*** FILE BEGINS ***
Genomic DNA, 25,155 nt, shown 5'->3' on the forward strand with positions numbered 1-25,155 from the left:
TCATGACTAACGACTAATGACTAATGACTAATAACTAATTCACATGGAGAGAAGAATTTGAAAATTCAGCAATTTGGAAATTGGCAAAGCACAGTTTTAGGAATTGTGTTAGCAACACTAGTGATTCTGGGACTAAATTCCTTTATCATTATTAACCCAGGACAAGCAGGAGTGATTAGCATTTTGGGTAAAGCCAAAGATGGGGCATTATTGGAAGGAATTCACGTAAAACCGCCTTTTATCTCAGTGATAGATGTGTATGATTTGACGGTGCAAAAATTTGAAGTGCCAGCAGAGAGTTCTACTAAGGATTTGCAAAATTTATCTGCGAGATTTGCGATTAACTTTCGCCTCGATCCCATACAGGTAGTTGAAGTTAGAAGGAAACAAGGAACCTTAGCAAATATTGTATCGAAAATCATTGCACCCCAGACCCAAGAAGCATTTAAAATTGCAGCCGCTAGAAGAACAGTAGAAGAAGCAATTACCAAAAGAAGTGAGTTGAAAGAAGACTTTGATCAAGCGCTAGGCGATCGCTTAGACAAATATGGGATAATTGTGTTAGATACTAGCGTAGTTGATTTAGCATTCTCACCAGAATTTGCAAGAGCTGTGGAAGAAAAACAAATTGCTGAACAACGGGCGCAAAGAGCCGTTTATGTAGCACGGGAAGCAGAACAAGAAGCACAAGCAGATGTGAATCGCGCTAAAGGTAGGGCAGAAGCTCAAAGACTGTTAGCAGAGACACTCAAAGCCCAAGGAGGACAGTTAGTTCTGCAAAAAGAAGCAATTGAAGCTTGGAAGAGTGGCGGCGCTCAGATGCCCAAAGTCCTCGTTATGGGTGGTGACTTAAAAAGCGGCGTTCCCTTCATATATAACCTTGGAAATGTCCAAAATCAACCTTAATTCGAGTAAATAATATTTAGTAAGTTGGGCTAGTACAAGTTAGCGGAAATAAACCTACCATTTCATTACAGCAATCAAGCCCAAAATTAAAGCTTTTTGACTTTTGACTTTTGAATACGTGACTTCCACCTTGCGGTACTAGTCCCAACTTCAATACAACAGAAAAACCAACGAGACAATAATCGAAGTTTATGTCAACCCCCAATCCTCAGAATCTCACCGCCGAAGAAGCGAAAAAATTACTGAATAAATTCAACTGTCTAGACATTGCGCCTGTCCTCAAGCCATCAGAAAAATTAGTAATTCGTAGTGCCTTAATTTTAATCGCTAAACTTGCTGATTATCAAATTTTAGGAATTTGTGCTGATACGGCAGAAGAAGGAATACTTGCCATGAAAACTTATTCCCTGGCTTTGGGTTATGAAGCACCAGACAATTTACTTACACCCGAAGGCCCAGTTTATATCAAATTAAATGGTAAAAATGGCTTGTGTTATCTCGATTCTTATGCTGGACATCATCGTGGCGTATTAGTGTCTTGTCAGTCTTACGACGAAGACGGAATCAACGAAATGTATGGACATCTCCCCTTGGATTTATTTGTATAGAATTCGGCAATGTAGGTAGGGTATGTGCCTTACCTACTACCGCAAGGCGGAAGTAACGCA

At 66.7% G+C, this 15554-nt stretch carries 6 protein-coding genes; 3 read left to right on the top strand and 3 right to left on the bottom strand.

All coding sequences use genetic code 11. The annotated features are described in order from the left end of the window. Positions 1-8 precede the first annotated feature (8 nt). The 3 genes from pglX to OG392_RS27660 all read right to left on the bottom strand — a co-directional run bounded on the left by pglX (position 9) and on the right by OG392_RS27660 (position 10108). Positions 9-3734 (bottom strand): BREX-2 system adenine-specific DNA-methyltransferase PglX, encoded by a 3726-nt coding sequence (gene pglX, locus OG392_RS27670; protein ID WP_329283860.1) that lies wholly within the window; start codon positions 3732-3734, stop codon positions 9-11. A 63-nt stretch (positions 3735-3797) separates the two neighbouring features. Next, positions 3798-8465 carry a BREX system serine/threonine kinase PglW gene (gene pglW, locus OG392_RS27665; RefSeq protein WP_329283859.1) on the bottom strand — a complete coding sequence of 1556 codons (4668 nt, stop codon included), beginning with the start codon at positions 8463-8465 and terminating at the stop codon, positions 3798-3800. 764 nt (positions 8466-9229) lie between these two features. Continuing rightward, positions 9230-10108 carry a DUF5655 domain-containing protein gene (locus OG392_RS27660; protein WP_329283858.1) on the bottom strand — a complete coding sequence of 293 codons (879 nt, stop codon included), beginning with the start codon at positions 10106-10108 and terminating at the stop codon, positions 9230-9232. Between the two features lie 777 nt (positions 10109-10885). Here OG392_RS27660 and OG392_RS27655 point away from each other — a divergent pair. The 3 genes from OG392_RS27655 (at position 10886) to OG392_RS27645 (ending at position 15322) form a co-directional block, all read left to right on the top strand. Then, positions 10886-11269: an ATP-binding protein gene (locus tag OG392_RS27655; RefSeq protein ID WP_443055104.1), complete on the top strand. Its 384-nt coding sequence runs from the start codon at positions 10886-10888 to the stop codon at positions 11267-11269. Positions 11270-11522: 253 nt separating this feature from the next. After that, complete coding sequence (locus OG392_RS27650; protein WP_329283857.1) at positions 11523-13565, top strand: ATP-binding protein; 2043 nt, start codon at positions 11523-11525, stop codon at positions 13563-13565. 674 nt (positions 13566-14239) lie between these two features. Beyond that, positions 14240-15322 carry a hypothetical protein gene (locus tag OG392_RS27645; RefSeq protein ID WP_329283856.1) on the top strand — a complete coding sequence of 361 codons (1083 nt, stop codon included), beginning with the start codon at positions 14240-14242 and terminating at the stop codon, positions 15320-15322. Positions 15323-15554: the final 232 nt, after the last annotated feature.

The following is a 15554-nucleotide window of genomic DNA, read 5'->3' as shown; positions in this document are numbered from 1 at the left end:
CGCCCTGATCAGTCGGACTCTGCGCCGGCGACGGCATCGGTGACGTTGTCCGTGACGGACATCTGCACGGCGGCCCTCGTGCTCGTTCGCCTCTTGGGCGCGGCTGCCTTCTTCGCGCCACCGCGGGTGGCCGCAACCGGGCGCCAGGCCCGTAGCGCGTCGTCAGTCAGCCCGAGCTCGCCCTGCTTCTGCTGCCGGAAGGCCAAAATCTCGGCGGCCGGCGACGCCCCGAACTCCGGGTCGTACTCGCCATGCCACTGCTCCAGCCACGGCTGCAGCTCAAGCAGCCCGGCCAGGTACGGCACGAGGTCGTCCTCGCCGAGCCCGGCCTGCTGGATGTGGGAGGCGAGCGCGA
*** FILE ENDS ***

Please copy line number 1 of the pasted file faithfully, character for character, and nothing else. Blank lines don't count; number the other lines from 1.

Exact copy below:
Genomic DNA, 25,155 nt, shown 5'->3' on the forward strand with positions numbered 1-25,155 from the left: